Third period dooms Flyers in 3-2 loss to Canucks
HENRIK SEDIN danced behind the net and the Flyers watched as if he was the belle of the ball.
Nick Grossmann hesitated to make a move toward the Hart Trophy winner. Claude Giroux stood motionless while the onetime NHL scoring champ cradled the puck.
Braydon Coburn looked frantically for a Canuck, but was just too confused to move.
"You have to go out and take it to the other team in the third period and win the game," Flyers coach Craig Berube said. "We're kind of sitting back, waiting for something bad to happen."
The bad happened twice in the third period. Sedin found a wide-open Chris Higgins in the slot and salted away the Flyers' one-goal lead. It was only a matter of 10 minutes before Ryan Kesler and the rest of Vancouver's potent top line would find the go-ahead goal, as the Canucks stunned the Flyers, 3-2, in the final minutes last night.
All that was left for the Flyers was to count the moral victories from their first two periods - and it's still a little early in the season to be keeping that tally.
"If anybody knows anything about hockey, they'll know we played a good game tonight," Giroux said. "We played our best game [of the season]. We are getting better every game, that's how we look at it. It's a fact."
Yes, the Flyers outworked and outskated Vancouver through much of the first two periods. Yes, the Flyers outchanced the Canucks and Tye McGinn netted his first career two-goal game. Yes, the Flyers caught an unlucky carom off the boards that resulted in Vancouver's fluky first goal. And yes, they limited themselves to just one penalty-killing situation.
But the most important fact is that all those positives were lost with shoddy defensive-zone coverage and a lack of awareness with the game on the line.
"It's tough, but you have to keep believing that we're going in the right direction," Berube said. "It was a hard-fought game. I thought our guys competed hard and did a lot of really good things out there. But you have to be mentally tough and go out there and do it. It's the NHL, you've got to get results."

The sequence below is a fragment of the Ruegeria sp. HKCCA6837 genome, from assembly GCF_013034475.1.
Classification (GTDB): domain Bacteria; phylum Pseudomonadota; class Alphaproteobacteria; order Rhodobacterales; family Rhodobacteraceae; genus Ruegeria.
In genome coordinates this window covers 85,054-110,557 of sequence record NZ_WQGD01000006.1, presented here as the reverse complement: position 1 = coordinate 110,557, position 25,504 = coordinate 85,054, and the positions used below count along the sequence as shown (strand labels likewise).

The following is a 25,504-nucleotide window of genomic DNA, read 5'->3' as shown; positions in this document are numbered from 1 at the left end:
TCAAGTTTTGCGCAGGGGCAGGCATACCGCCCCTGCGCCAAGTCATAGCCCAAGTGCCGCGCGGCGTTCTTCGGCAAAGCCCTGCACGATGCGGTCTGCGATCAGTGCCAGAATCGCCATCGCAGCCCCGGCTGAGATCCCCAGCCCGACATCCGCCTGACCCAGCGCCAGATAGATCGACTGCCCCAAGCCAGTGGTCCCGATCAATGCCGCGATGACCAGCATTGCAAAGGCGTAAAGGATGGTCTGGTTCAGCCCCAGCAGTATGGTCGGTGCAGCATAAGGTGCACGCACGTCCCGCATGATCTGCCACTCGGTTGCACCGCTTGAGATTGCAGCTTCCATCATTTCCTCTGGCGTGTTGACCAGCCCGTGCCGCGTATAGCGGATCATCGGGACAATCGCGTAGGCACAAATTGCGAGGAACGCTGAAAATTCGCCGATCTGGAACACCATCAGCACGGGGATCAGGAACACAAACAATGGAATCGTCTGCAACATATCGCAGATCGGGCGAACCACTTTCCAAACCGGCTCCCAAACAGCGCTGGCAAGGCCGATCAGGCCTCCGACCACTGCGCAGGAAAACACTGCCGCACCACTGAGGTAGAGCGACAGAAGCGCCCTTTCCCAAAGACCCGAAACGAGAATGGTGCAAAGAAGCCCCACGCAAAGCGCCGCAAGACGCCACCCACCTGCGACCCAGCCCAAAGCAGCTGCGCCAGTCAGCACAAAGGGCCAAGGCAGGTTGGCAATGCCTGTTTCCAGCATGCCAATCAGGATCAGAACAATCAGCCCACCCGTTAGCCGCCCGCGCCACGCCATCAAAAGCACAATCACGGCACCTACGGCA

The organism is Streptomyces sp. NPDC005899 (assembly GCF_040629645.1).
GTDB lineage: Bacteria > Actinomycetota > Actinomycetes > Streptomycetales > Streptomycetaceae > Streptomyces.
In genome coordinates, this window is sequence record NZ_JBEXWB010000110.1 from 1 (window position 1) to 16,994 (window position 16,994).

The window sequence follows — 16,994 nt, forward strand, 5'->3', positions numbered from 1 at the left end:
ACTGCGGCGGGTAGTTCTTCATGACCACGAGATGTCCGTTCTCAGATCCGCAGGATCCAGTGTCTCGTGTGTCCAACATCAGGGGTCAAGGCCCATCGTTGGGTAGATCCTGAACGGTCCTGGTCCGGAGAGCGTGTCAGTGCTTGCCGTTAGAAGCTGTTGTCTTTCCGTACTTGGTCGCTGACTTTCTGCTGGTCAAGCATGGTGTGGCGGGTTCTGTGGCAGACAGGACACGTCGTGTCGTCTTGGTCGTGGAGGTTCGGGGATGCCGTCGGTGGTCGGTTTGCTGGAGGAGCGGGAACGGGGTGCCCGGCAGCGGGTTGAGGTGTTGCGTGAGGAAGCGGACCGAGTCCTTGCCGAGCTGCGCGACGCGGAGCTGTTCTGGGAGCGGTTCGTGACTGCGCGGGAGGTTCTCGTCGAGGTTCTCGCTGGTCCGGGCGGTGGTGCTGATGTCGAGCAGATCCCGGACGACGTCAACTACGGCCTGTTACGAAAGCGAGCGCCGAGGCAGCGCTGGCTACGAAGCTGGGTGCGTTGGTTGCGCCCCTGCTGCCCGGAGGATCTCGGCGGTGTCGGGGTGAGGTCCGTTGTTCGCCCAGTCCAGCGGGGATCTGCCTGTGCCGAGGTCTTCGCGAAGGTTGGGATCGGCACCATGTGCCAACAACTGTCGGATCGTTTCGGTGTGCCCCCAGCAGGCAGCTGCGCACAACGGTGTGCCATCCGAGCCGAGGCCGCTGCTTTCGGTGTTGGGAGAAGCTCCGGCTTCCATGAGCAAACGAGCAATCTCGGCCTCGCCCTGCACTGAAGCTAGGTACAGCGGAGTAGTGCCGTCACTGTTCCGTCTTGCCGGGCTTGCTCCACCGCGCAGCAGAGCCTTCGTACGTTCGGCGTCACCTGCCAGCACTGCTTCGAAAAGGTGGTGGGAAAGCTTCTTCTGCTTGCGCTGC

The Flyers (1-6-0) are off to their worst start in franchise history - even worse than in 2006-07 (1-5-1), when they finished dead last in the NHL. The Flyers are in last place in the Eastern Conference, even behind the brutal Buffalo Sabres - and the Flyers are the only team in the NHL to not score at least three goals in one game this season, something Buffalo accomplished last night.
The Flyers have been outscored, 10-2, in the third period this season. "Confidence is the biggest thing," Berube said, and it's apparent the Flyers have little.
"It's haunted us for the last two seasons," Jake Voracek said. "Two years ago, when I first got here, we had that [good] attitude that we would go out there and take the game, even if we were down 5-0.
"We are scared to make something happen on the ice. Nobody is going to help us, we've got to find a way to win these games."
Truth be told, the Flyers have struggled playing with the lead this season, no matter the period. They have held a lead four times this season - for spurts of 17:13 (vs. Toronto), 55:11 (vs. Florida) and 10 seconds and 25:21 against the Canucks last night - but only once have they hung onto the lead to win. Doing so against the Panthers hardly is worth celebrating.
Overall, the Flyers have played 420 minutes. They've trailed 54 percent of every minute they've been on the ice (227:03), been tied for 23 percent (95:02) and led for 23 percent (97:55). They trailed for just 2:25 last night against Vancouver, but it was the only 2-minute stretch of the game that mattered.
"When we did make mistakes, we made them at the wrong time," goalie Steve Mason said. "With 2 1/2 minutes left, we can't be giving up goals."
Defensive forward Adam Hall said it came down to "awareness," and Berube said guys "got a little mixed up." Part of that is adjusting to a new system, part of that is a lack of confidence.
With their confidence leveled, the Flyers head into tomorrow night's home game against the Penguins with some serious weight on their shoulders. With a loss and a 1-7-0 record and one full week between games, there will be a lot of soul-searching going on from the top to the bottom of the Flyers organization.
"I thought the guys deserved a better fate," Mason said. "It's coming, but it doesn't seem like it's coming soon enough."
Flyers players wrapped purple tape on their sticks in conjunction with Hockey Fights Cancer . . . The Flyers won just 30 percent of their faceoffs, their worst performance in draws since Feb. 15, 2009, when they won 28.8 percent at Madison Square Garden against the Rangers . . . Not including the late games, the Western Conference is now 30-10-3 against the East this season.
On Twitter: @DNFlyers